Hydrostatics

In the context of naval architecture, "hydrostatics" refers to the study of the buoyant forces and attendant properties which are involved in supporting a floating body at rest in calm or flat water. It also covers the similar phenomenon of liquid in a container. This is distinguished from "hydrodynamics" which involves fluid flow and time rates.

Extensions into the territory of hydrodynamics can be made using principles derived from hydrostatic analysis when forces arising from fluid flow are known to be relatively minor. Two examples of this are:

Applying hydrostatic principles to multiple-waterplane systems allows the liquid in tanks to contribute to the forces involved in modeling a floating ship. Taking this a step further, the ground can be modeled as a very dense liquid and hydrostatic forces can also be generated from it when the ship is aground.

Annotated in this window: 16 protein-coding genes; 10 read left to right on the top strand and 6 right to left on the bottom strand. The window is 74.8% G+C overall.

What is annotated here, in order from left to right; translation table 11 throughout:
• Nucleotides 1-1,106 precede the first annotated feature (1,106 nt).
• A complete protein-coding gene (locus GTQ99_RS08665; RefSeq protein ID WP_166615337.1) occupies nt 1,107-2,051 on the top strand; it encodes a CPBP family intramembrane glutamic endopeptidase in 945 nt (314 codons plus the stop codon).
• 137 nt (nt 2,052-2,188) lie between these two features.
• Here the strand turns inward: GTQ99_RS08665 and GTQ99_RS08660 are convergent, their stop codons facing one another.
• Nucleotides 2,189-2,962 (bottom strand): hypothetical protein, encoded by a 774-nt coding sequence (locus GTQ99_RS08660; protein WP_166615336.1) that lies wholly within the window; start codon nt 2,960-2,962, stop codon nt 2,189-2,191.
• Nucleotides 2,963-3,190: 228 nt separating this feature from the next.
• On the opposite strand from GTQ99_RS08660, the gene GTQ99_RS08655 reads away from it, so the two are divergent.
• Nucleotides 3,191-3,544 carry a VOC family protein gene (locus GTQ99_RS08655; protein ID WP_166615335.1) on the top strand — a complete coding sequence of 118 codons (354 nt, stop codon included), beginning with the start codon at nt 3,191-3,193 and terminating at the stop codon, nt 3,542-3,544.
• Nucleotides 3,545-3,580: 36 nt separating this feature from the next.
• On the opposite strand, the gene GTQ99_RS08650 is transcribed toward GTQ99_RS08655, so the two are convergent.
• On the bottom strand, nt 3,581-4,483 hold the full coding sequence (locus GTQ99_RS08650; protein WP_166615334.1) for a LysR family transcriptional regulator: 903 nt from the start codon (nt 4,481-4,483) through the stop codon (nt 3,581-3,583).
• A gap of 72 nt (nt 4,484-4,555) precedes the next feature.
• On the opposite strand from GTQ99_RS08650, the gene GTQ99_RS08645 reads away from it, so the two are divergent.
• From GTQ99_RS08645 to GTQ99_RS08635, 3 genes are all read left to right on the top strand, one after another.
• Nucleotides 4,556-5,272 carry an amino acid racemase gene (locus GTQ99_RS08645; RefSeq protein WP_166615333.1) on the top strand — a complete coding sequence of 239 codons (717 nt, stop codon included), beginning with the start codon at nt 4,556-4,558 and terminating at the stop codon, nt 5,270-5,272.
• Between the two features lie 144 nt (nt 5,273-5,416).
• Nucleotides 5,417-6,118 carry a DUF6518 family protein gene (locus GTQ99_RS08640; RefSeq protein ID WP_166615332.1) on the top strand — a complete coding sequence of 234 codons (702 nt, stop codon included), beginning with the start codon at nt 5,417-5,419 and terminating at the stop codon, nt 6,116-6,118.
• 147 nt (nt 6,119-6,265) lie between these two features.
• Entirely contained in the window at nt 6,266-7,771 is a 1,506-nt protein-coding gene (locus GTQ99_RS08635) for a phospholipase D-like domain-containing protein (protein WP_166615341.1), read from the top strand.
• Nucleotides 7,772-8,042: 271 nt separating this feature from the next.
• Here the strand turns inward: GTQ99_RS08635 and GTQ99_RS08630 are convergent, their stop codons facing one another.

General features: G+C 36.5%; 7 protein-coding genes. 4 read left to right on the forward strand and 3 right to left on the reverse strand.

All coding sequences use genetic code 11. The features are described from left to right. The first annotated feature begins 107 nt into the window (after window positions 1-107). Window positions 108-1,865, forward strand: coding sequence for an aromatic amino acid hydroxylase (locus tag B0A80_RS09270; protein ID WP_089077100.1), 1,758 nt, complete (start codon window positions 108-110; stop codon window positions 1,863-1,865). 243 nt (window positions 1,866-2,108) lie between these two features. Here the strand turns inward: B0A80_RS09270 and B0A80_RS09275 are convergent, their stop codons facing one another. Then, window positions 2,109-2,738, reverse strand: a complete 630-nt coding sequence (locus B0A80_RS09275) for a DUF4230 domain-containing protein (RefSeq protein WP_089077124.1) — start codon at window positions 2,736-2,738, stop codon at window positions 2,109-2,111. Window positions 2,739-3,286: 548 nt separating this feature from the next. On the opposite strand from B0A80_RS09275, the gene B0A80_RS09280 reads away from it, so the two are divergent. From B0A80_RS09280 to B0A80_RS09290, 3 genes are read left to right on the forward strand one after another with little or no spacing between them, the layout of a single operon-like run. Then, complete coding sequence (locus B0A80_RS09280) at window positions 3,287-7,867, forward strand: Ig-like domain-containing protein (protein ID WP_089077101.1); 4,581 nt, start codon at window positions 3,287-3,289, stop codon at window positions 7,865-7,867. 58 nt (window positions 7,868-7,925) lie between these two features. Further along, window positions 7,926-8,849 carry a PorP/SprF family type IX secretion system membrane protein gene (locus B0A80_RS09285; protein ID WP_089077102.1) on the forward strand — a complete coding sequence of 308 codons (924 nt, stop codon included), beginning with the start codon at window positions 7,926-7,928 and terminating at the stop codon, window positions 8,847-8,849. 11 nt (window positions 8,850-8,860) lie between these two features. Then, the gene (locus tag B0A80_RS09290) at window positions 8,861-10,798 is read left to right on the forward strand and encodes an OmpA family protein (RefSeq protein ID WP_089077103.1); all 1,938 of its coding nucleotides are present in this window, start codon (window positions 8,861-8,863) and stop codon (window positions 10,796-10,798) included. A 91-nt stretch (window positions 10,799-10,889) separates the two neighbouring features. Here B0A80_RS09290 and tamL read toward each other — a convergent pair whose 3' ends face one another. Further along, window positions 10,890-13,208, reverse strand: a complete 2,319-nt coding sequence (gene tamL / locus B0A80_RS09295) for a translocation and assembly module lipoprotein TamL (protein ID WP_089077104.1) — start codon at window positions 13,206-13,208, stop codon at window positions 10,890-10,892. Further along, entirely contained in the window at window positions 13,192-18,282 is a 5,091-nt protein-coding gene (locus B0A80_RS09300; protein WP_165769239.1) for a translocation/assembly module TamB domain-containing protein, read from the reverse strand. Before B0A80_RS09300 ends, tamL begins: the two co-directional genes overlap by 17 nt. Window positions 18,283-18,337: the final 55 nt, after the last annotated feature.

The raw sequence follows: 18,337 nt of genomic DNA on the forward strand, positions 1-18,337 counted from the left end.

Bending moments can also be derived by integrating the opposed buoyancy and weight forces over the length of a ship. This is known as "longitudinal strength" analysis and is usually associated with hydrostatics.

As the "General HydroStatics" computing system, GHS does all of these.

While GHS was developed specifically to address the kind of hydrostatics encountered in naval architecture, ship operation and marine salvage, it is not restricted to these fields. Examples of other applications are,


Copyright (C) 1997
Creative Systems, Inc.